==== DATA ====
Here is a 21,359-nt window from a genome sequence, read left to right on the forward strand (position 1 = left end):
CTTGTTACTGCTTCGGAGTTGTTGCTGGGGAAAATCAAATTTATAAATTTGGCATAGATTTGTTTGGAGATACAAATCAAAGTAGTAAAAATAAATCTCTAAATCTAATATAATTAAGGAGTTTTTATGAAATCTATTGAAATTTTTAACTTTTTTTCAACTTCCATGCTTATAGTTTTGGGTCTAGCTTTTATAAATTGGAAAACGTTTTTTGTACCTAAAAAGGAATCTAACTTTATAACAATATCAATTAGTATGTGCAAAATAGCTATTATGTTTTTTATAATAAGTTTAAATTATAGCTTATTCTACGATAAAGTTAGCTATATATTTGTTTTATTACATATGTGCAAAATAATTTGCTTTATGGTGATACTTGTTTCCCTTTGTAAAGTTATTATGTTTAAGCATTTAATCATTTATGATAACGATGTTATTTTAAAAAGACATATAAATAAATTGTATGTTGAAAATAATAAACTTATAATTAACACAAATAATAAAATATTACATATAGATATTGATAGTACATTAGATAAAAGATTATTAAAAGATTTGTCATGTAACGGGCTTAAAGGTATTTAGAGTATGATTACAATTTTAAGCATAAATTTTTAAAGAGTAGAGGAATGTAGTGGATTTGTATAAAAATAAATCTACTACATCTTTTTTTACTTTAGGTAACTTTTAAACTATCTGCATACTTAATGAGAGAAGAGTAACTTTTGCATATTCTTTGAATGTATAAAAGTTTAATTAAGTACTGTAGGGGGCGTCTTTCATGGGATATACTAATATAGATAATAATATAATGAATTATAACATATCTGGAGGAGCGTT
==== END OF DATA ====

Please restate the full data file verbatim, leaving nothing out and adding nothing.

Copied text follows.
Here is a 21,359-nt window from a genome sequence, read left to right on the forward strand (position 1 = left end):
CTTGTTACTGCTTCGGAGTTGTTGCTGGGGAAAATCAAATTTATAAATTTGGCATAGATTTGTTTGGAGATACAAATCAAAGTAGTAAAAATAAATCTCTAAATCTAATATAATTAAGGAGTTTTTATGAAATCTATTGAAATTTTTAACTTTTTTTCAACTTCCATGCTTATAGTTTTGGGTCTAGCTTTTATAAATTGGAAAACGTTTTTTGTACCTAAAAAGGAATCTAACTTTATAACAATATCAATTAGTATGTGCAAAATAGCTATTATGTTTTTTATAATAAGTTTAAATTATAGCTTATTCTACGATAAAGTTAGCTATATATTTGTTTTATTACATATGTGCAAAATAATTTGCTTTATGGTGATACTTGTTTCCCTTTGTAAAGTTATTATGTTTAAGCATTTAATCATTTATGATAACGATGTTATTTTAAAAAGACATATAAATAAATTGTATGTTGAAAATAATAAACTTATAATTAACACAAATAATAAAATATTACATATAGATATTGATAGTACATTAGATAAAAGATTATTAAAAGATTTGTCATGTAACGGGCTTAAAGGTATTTAGAGTATGATTACAATTTTAAGCATAAATTTTTAAAGAGTAGAGGAATGTAGTGGATTTGTATAAAAATAAATCTACTACATCTTTTTTTACTTTAGGTAACTTTTAAACTATCTGCATACTTAATGAGAGAAGAGTAACTTTTGCATATTCTTTGAATGTATAAAAGTTTAATTAAGTACTGTAGGGGGCGTCTTTCATGGGATATACTAATATAGATAATAATATAATGAATTATAACATATCTGGAGGAGCGTT